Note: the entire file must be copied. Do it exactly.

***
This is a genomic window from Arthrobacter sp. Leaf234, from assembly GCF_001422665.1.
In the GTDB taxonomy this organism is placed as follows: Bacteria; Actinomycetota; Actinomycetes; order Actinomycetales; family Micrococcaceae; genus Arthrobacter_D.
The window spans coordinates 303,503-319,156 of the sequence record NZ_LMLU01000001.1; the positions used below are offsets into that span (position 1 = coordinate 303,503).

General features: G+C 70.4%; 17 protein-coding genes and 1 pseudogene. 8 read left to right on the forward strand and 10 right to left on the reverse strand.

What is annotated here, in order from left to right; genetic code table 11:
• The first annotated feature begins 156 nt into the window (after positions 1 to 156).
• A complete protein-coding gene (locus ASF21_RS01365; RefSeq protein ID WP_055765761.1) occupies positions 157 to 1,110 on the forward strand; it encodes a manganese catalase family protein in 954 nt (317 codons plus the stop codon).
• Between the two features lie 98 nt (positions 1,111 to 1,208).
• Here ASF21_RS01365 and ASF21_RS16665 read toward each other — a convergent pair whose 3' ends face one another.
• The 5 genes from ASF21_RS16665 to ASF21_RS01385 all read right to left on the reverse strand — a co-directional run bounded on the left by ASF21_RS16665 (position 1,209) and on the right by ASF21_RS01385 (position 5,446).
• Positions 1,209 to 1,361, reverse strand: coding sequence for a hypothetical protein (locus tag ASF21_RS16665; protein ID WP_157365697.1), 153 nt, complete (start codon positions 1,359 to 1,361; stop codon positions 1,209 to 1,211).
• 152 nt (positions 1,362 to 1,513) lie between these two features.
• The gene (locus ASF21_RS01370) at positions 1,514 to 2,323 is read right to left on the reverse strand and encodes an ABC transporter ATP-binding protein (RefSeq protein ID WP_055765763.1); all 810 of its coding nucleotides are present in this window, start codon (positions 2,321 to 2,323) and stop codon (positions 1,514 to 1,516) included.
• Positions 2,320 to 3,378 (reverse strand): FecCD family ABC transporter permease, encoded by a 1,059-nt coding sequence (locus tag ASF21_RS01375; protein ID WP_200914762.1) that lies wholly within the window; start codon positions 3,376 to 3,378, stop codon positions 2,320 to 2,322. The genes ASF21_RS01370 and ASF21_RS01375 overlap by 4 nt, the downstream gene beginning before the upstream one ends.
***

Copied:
This is a genomic window from Arthrobacter sp. Leaf234, from assembly GCF_001422665.1.
In the GTDB taxonomy this organism is placed as follows: Bacteria; Actinomycetota; Actinomycetes; order Actinomycetales; family Micrococcaceae; genus Arthrobacter_D.
The window spans coordinates 303,503-319,156 of the sequence record NZ_LMLU01000001.1; the positions used below are offsets into that span (position 1 = coordinate 303,503).

General features: G+C 70.4%; 17 protein-coding genes and 1 pseudogene. 8 read left to right on the forward strand and 10 right to left on the reverse strand.

What is annotated here, in order from left to right; genetic code table 11:
• The first annotated feature begins 156 nt into the window (after positions 1 to 156).
• A complete protein-coding gene (locus ASF21_RS01365; RefSeq protein ID WP_055765761.1) occupies positions 157 to 1,110 on the forward strand; it encodes a manganese catalase family protein in 954 nt (317 codons plus the stop codon).
• Between the two features lie 98 nt (positions 1,111 to 1,208).
• Here ASF21_RS01365 and ASF21_RS16665 read toward each other — a convergent pair whose 3' ends face one another.
• The 5 genes from ASF21_RS16665 to ASF21_RS01385 all read right to left on the reverse strand — a co-directional run bounded on the left by ASF21_RS16665 (position 1,209) and on the right by ASF21_RS01385 (position 5,446).
• Positions 1,209 to 1,361, reverse strand: coding sequence for a hypothetical protein (locus tag ASF21_RS16665; protein ID WP_157365697.1), 153 nt, complete (start codon positions 1,359 to 1,361; stop codon positions 1,209 to 1,211).
• 152 nt (positions 1,362 to 1,513) lie between these two features.
• The gene (locus ASF21_RS01370) at positions 1,514 to 2,323 is read right to left on the reverse strand and encodes an ABC transporter ATP-binding protein (RefSeq protein ID WP_055765763.1); all 810 of its coding nucleotides are present in this window, start codon (positions 2,321 to 2,323) and stop codon (positions 1,514 to 1,516) included.
• Positions 2,320 to 3,378 (reverse strand): FecCD family ABC transporter permease, encoded by a 1,059-nt coding sequence (locus tag ASF21_RS01375; protein ID WP_200914762.1) that lies wholly within the window; start codon positions 3,376 to 3,378, stop codon positions 2,320 to 2,322. The genes ASF21_RS01370 and ASF21_RS01375 overlap by 4 nt, the downstream gene beginning before the upstream one ends.